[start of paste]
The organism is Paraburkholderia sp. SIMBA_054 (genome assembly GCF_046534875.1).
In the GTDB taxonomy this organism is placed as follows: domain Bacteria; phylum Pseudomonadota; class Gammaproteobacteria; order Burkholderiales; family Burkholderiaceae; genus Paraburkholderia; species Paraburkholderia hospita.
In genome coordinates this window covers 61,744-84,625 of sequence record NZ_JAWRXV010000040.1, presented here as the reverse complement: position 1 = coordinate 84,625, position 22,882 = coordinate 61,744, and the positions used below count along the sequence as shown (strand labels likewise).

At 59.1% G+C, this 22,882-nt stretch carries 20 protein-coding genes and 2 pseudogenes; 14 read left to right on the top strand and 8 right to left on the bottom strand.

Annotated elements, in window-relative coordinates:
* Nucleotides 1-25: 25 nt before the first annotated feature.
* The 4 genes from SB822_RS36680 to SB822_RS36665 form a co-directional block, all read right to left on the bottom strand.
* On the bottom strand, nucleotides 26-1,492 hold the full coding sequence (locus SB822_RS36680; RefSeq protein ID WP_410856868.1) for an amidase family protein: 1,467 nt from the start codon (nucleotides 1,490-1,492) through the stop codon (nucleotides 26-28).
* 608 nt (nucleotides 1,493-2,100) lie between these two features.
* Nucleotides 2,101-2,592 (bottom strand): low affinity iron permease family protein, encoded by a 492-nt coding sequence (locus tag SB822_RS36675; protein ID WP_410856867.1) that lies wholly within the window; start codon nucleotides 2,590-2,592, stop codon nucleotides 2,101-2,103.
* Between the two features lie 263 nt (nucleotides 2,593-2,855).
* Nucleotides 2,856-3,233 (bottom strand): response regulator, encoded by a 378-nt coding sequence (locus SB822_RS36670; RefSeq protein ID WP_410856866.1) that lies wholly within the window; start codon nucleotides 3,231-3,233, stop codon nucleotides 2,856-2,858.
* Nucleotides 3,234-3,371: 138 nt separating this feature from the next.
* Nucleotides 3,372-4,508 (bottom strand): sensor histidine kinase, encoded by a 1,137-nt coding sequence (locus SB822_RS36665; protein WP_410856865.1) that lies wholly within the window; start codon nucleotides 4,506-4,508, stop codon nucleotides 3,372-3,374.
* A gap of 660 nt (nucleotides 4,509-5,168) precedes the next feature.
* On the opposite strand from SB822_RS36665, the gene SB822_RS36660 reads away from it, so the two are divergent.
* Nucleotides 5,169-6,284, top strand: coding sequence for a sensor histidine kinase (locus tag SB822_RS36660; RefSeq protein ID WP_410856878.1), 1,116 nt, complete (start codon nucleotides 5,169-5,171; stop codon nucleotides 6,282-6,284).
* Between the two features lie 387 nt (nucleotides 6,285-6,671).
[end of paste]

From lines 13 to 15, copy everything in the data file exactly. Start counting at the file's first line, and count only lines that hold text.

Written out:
* Nucleotides 3,234-3,371: 138 nt separating this feature from the next.
* Nucleotides 3,372-4,508 (bottom strand): sensor histidine kinase, encoded by a 1,137-nt coding sequence (locus SB822_RS36665; protein WP_410856865.1) that lies wholly within the window; start codon nucleotides 4,506-4,508, stop codon nucleotides 3,372-3,374.
* A gap of 660 nt (nucleotides 4,509-5,168) precedes the next feature.